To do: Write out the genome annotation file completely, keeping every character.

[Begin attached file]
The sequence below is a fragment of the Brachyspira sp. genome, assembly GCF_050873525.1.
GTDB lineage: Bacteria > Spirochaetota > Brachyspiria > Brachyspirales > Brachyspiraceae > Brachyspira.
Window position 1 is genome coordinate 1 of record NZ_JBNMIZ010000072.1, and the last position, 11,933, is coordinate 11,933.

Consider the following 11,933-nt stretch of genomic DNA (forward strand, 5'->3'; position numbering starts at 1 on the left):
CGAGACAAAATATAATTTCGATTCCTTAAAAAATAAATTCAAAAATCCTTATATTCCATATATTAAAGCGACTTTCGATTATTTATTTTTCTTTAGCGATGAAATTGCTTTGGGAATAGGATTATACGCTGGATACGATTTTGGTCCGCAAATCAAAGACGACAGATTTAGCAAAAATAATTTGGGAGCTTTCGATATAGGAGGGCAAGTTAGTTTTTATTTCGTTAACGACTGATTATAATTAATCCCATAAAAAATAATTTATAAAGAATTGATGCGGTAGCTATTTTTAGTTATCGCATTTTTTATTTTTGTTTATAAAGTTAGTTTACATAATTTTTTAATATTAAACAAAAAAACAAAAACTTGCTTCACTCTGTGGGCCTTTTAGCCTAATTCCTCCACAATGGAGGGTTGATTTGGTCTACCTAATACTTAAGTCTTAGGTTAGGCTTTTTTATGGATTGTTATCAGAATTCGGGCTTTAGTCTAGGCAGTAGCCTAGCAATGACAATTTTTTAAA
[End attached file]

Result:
The sequence below is a fragment of the Brachyspira sp. genome, assembly GCF_050873525.1.
GTDB lineage: Bacteria > Spirochaetota > Brachyspiria > Brachyspirales > Brachyspiraceae > Brachyspira.
Window position 1 is genome coordinate 1 of record NZ_JBNMIZ010000072.1, and the last position, 11,933, is coordinate 11,933.

Consider the following 11,933-nt stretch of genomic DNA (forward strand, 5'->3'; position numbering starts at 1 on the left):
CGAGACAAAATATAATTTCGATTCCTTAAAAAATAAATTCAAAAATCCTTATATTCCATATATTAAAGCGACTTTCGATTATTTATTTTTCTTTAGCGATGAAATTGCTTTGGGAATAGGATTATACGCTGGATACGATTTTGGTCCGCAAATCAAAGACGACAGATTTAGCAAAAATAATTTGGGAGCTTTCGATATAGGAGGGCAAGTTAGTTTTTATTTCGTTAACGACTGATTATAATTAATCCCATAAAAAATAATTTATAAAGAATTGATGCGGTAGCTATTTTTAGTTATCGCATTTTTTATTTTTGTTTATAAAGTTAGTTTACATAATTTTTTAATATTAAACAAAAAAACAAAAACTTGCTTCACTCTGTGGGCCTTTTAGCCTAATTCCTCCACAATGGAGGGTTGATTTGGTCTACCTAATACTTAAGTCTTAGGTTAGGCTTTTTTATGGATTGTTATCAGAATTCGGGCTTTAGTCTAGGCAGTAGCCTAGCAATGACAATTTTTTAAA